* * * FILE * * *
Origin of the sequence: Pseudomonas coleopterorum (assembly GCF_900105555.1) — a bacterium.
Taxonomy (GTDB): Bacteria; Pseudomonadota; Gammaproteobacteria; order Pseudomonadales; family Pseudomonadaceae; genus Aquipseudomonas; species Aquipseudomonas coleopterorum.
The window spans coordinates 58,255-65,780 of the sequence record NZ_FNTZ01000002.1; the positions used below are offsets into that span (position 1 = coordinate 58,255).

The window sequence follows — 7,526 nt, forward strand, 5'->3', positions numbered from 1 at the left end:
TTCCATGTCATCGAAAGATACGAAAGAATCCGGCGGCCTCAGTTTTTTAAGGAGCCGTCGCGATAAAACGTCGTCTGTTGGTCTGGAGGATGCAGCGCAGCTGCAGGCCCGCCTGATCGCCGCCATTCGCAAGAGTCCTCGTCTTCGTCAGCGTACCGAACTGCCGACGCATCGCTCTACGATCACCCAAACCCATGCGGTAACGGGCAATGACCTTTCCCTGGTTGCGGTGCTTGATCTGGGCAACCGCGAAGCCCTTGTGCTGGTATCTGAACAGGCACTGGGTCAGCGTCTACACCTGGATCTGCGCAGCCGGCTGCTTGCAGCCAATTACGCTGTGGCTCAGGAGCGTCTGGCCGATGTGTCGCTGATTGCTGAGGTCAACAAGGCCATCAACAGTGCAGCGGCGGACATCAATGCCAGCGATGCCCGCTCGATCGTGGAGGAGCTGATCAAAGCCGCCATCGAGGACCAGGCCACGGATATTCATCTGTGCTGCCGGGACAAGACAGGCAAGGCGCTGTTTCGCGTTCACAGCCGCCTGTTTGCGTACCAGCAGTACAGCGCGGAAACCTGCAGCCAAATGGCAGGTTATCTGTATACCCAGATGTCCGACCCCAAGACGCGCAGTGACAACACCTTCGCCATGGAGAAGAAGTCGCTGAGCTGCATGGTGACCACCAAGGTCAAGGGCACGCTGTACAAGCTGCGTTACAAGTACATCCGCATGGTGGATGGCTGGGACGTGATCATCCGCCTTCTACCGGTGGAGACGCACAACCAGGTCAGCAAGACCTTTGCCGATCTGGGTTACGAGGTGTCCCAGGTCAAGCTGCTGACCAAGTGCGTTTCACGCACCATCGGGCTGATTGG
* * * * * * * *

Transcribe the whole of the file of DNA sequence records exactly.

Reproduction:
Origin of the sequence: Pseudomonas coleopterorum (assembly GCF_900105555.1) — a bacterium.
Taxonomy (GTDB): Bacteria; Pseudomonadota; Gammaproteobacteria; order Pseudomonadales; family Pseudomonadaceae; genus Aquipseudomonas; species Aquipseudomonas coleopterorum.
The window spans coordinates 58,255-65,780 of the sequence record NZ_FNTZ01000002.1; the positions used below are offsets into that span (position 1 = coordinate 58,255).

The window sequence follows — 7,526 nt, forward strand, 5'->3', positions numbered from 1 at the left end:
TTCCATGTCATCGAAAGATACGAAAGAATCCGGCGGCCTCAGTTTTTTAAGGAGCCGTCGCGATAAAACGTCGTCTGTTGGTCTGGAGGATGCAGCGCAGCTGCAGGCCCGCCTGATCGCCGCCATTCGCAAGAGTCCTCGTCTTCGTCAGCGTACCGAACTGCCGACGCATCGCTCTACGATCACCCAAACCCATGCGGTAACGGGCAATGACCTTTCCCTGGTTGCGGTGCTTGATCTGGGCAACCGCGAAGCCCTTGTGCTGGTATCTGAACAGGCACTGGGTCAGCGTCTACACCTGGATCTGCGCAGCCGGCTGCTTGCAGCCAATTACGCTGTGGCTCAGGAGCGTCTGGCCGATGTGTCGCTGATTGCTGAGGTCAACAAGGCCATCAACAGTGCAGCGGCGGACATCAATGCCAGCGATGCCCGCTCGATCGTGGAGGAGCTGATCAAAGCCGCCATCGAGGACCAGGCCACGGATATTCATCTGTGCTGCCGGGACAAGACAGGCAAGGCGCTGTTTCGCGTTCACAGCCGCCTGTTTGCGTACCAGCAGTACAGCGCGGAAACCTGCAGCCAAATGGCAGGTTATCTGTATACCCAGATGTCCGACCCCAAGACGCGCAGTGACAACACCTTCGCCATGGAGAAGAAGTCGCTGAGCTGCATGGTGACCACCAAGGTCAAGGGCACGCTGTACAAGCTGCGTTACAAGTACATCCGCATGGTGGATGGCTGGGACGTGATCATCCGCCTTCTACCGGTGGAGACGCACAACCAGGTCAGCAAGACCTTTGCCGATCTGGGTTACGAGGTGTCCCAGGTCAAGCTGCTGACCAAGTGCGTTTCACGCACCATCGGGCTGATTGG